As hard as it is to believe, the Fast & Furious movie series will continue with a seventh installment in 2014. While the series is widely known its action, cars, and fast driving, the movies have also been filmed on location in various spots around the world over the years, and Vin Diesel, who not only serves as the star but also producer, has revealed that the seventh will be shot in Japan and the Middle East.
Japanese carmaker Honda is expected to make a big announcement soon that it will be returning to Formula One racing in 2015, as engine supplier to British team McLaren. The global automotive leaders will look to revive their championship-winning partnership with McLaren, as revealed by a company source on Wednesday.
A Ferrari race event at Japan's Suzuka Circuit ended in horror last month as one driver lost control of his vehicle and crashed into an inside wall at nearly 200 MPH (322 km/h). Incredibly, two men, the driver and a track worker who was standing right at the spot of the crash, who by all odds should be dead, survived the April 21st incident, with the one in the car expected to make a full recovery.
Akio Toyoda, grandson of the founder of Japanese automobile manufacturing giant Toyota Motor Corp., will be one of the four drivers of the Toyota team taking part of the grueling Nurburgring 24-hour race this year, a company spokesman revealed on Wednesday. Toyoda, who is currently president of the Japanese carmakers, has a well-known love for motor sports and has competed in the world-renowned endurance race in Germany before.
Japanese auto giant Toyota Motor Corp. is teaming up with global software leader Microsoft to put up an Internet service that would enable cars to link with home computers, smartphones, and the Internet. The Japanese car maker is looking into ways for cars to take advantage of the digital age, and help drivers to find tourist spots, connect to social network platforms, and even learn about new car models.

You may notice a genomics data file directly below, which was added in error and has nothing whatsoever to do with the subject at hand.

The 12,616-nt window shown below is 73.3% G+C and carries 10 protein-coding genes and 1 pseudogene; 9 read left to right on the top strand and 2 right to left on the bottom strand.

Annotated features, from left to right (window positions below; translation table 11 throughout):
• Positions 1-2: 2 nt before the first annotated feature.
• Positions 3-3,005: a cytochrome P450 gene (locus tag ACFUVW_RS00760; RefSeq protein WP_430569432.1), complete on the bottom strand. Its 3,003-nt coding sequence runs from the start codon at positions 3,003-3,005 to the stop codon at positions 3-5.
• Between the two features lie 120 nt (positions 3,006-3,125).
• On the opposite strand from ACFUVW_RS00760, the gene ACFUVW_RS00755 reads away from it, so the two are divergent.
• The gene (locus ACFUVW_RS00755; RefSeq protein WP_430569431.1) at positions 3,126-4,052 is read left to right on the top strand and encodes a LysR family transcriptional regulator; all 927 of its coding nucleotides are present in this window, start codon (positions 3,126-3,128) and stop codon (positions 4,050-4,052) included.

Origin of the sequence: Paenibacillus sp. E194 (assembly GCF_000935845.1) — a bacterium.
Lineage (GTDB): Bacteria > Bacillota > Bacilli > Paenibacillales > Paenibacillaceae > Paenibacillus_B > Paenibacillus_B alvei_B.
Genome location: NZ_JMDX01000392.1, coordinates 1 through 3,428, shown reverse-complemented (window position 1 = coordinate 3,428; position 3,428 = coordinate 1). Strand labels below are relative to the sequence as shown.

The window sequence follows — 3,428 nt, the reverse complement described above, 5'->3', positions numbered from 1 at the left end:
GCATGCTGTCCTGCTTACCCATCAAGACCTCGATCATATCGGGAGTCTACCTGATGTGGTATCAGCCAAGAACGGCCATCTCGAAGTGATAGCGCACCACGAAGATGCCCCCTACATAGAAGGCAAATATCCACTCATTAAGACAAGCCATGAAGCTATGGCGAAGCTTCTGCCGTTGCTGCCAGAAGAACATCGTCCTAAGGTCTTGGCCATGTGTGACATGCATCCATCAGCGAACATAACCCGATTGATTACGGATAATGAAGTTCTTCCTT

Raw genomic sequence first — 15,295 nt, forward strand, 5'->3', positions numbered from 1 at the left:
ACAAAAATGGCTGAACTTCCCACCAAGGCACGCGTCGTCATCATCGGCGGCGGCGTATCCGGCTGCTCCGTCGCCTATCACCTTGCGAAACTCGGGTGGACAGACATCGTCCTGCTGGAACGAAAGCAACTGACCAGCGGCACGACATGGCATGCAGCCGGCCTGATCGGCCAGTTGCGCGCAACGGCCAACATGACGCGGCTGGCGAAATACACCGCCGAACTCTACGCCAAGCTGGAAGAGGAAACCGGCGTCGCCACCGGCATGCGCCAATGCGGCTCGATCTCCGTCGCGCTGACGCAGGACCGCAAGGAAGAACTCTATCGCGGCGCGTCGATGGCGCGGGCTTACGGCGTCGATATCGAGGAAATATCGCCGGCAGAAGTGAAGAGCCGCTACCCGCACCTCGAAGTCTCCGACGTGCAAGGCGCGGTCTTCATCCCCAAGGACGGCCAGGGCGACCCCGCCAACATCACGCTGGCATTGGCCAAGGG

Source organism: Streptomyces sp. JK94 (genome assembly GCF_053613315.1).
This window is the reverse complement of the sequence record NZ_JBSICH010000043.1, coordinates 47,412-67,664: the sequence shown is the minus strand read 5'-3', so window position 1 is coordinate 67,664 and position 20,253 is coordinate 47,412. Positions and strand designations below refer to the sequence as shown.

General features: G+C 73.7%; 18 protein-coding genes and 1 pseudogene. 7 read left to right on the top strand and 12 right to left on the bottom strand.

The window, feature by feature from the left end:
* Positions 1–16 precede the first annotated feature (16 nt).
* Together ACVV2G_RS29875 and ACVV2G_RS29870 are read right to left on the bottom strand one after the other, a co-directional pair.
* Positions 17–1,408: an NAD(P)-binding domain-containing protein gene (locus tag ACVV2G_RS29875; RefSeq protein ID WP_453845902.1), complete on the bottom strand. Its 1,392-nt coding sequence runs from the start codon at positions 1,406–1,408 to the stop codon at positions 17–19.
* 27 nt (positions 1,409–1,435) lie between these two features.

This year’s Shanghai auto show display spaces were filled with numerous models of hybrid and electric cars – which maybe is a sign that the global auto market is moving in that general direction. It may also be a loud signal to China to consider greener automobile solutions, what with the massive clouds of smog that covered the cities these past few months. But Honda Motor Co. CEO Takanobu Ito believes that the Chinese market might not be quite into hybrid cars yet.
In a bid to get a big slice of the world's biggest auto-market, Toyota launched re-designed versions of its two entry-level compact cars - the Yaris hatchback and the Vios sedan - at the Shanghai international auto show in China. The world's biggest auto-maker hopes that these models, specifically launched for the Chinese market, will help them regain a solid footing, after failing to reach its sales target for 2012.
When Toyota Motor Corp.’s vice chairman Takeshi Uchiyamada was first asked about the future of hybrid cars – vehicles that have a combination gasoline-based and electric engine, a phenomenon that he helped push in 1997 – he wasn’t quite sure of their potential, saying that hybrids might take 30% of the market by 2020. But as the Japanese automobile giant announced the sale of its 5-millionth hybrid unit on Wednesday, Uchiyamada feels confident that hybrids will take majority of the car market in the near future.
In the wake of a major tax break given to Toyota Motor Corp., the Japanese automaker is planning to manufacture its flagship luxury vehicle the Lexus ES in Kentucky. As the Kentucky Economic Development Finance Authority has offered $146.5 million of tax breaks, enough for Toyota to add capacity to its Georgetown plant – its biggest factory in the U.S. – and build the luxury model there.
Toyota has announced that the global sales for its gasoline-electric hybrid vehicles have surpassed the 5 million mark, despite initial skepticism about the technology. Since it started selling hybrid vehicles in 1997, they have sold 5.125 million units, 1,951,243 of those in the United States alone.